5:55 pm  Nov 1st, 2007
  7. Steff

    Wow! A friend sent me a link to the Egg Nog French toast and I instantly fell in love with your site! In fact, I made a modified version of your meatballs for dinner last night for my family, some of ate open faced meatballs on french bread and some had noodles with theirs! I have a loaf of french bread to use and a pound of meat ready – i just felt so resourceful and its all your fault! Thanks!!!

    7:13 pm  Nov 1st, 2007
  8. Curt

    Nicole, you know what part of this I like best!

    7:25 pm  Nov 1st, 2007
  9. The Secret Ingredient

    Adorable! I just turned in a magazine article I wrote about Christmas cookies, and almost all the bakers I interviewed for the story also used almond extract (link is on my blog—article will go online a month after it is published in Dec.). A great tip—-I guess that is what separates the best cookies from the average!
    I personally hate making cut-out sugar cookies—but my kids love decorating them, and they are their Uncle Brett’s absolute favorite kind of Christmas cookie—so they are a tradition in our house too. I’ll have to try the cute ghosts—but not today. My body is still on SUGAR OVERLOAD from last night. YUCK!

    7:28 pm  Nov 1st, 2007
  10. Nicole

    Bethany: Yep, it’s just a small change but makes such a big difference in the taste!

    OmegaMom: Yes, I saw that today and I’m pretty excited about it! I don’t know much about the awards but I’m against some pretty stiff competition in the food blog category!

    Ruby: Eh, they were kinda fun but kinda annoying too! The dough kept sticking to everything and quite a few cookies ripped while I was trying to get them from the counter to the cookie sheet!

    Deborah: The almond extract really makes a big difference, hope you like it!

    VeggieGirl: Happy belated Halloween to you!

    Lydia: Thanks!

    Steff: Welcome! I’m so glad that you’re enjoying the site and that you’re trying some recipes! I haven’t made the meatballs in a while…sounds good!

    Curt: I actually thought about you when I was frosting the cookies today!

    The Secret Ingredient: Can’t wait to read the article! I’m on sugar overload, too! Unfortunately we still have tons of Halloween candy left!

    8:07 pm  Nov 1st, 2007
  11. clumsy

    It’s never a bad time for a sugar cookie recipe! And with a little changes to that svelte figure—we’ve got snowmen!

    9:02 pm  Nov 1st, 2007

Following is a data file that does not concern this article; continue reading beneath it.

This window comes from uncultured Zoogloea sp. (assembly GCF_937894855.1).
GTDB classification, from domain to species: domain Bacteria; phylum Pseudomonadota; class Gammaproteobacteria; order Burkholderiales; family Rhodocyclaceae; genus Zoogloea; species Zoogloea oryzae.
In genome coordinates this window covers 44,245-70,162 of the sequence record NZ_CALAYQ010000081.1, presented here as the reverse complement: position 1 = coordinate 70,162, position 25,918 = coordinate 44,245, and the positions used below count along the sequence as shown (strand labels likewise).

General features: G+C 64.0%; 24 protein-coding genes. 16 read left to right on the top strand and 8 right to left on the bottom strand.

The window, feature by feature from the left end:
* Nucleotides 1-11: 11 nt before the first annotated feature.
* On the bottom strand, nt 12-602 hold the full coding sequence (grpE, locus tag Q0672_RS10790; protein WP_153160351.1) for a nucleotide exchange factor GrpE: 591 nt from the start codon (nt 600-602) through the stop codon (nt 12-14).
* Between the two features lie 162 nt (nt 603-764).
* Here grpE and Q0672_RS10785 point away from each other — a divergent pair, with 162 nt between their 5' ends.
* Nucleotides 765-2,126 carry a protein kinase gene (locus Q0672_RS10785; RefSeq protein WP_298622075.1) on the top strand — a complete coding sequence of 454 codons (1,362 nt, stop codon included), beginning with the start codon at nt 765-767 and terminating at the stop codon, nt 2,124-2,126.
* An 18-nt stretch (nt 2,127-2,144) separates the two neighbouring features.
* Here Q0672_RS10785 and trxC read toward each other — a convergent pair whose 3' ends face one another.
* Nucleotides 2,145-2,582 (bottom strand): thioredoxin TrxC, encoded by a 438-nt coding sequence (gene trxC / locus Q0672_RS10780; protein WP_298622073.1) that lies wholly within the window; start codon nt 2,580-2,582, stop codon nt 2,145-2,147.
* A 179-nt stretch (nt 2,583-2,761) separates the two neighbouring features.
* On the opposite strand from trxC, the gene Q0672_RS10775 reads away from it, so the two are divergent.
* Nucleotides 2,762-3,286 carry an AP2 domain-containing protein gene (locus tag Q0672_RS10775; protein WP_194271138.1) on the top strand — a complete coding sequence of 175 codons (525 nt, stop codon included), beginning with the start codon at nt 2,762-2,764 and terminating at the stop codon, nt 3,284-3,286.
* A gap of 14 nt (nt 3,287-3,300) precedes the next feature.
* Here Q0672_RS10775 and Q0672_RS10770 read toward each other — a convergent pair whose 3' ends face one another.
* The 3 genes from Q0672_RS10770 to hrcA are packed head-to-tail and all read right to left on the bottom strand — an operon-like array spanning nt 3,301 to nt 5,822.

12. Nicole

    clumsy: That is such a great idea! I know I have some snowman cookie cutters packed away somewhere, too!

    9:29 pm  Nov 1st, 2007
  13. Tara

    I bet I know the recipe’s original source! It’s almost identical to the Deluxe Sugar Cookies recipe in the Betty Crocker cookbook. (I have my mom’s old 1973 edition.) The only difference is that the Betty Crocker recipe calls for 1 teaspoon soda instead of 1/2 teaspoon. We make them every year and they’re wonderful! I love the cream cheese frosting idea.

    11:30 pm  Nov 1st, 2007
  14. Nicole

    Tara: You’re probably right! I think my mom’s Betty Crocker Cookbook was probably from the same year, too!

    6:50 am  Nov 2nd, 2007
  15. Julie

    Those really look wonderful! I’d gotten so used to seeing poured royal icing on sugar cookies that I forgot how much I like the look of hand-spread frosting. Yum! Thank you so much for sharing this recipe with us!

    7:35 am  Nov 2nd, 2007
  16. kickpleat

    i’m not such a fan of rolled sugar cookies, but i totally want to give these a try…for christmas most likely! your description sounds lovely and iced? oh my!

    7:57 am  Nov 2nd, 2007
  17. Nicole

    Julie: I like the ‘messy’ look of hand-spread frosting, too! For some reason, things that look homemade always seem to taste better than the professional looking ones :-)

    Kickpleat: They work great for Christmas. I usually decorate the Christmas sugar cookies with colored sugar sprinkles and red hot candies. But I’m now thinking that I might try some cream cheese frosted snowmen this year like The Clumsy Cook suggested :-)

    9:07 am  Nov 2nd, 2007
  18. Connie

    Oh, I love the cookie cutter with the plastic (or is it rubber?) top. Little chance of hurting the hands while cutting the dough.

    6:36 am  Nov 4th, 2007
  19. Nicole

    Connie: I love that one, too! It does have a rubber grip and I think it’s made by Wilton, but I can’t remember. The only problem is that it’s so big! Somehow it feels more satisfying to be able to cut out more cookies at once by using the smaller cutters. I guess it has something to do with the fact that I struggle so much rolling out the darn sugar cookie dough! But I did use the large one to make a few big ones (the very first photo was cut with that cookie cutter).

    7:10 am  Nov 4th, 2007
  20. Kathy

    Hey Nicole- Loved this post, mostly because I remember making these with your mom. The raisin vs. chocolate chip debate was usually settled by what was on hand. But I remember the almond extract flavor more on the Valentine’s Day cookies, isn’t that funny ? Maybe that is the first cookie she tried the almond extract on. I even remember her commenting on how good it was.

    4:24 pm  Nov 6th, 2007
  21. Christina

    Lovely looking sugar cookies! The frosting looks really light and fluffy, and I like the peaks and swirls.

    Question: What does cream of tartar do for sugar cookies? I notice that some recipes have it and some do not and I never figured out why. (Because I never looked… =D )

    8:18 pm  Nov 7th, 2007
  22. Connie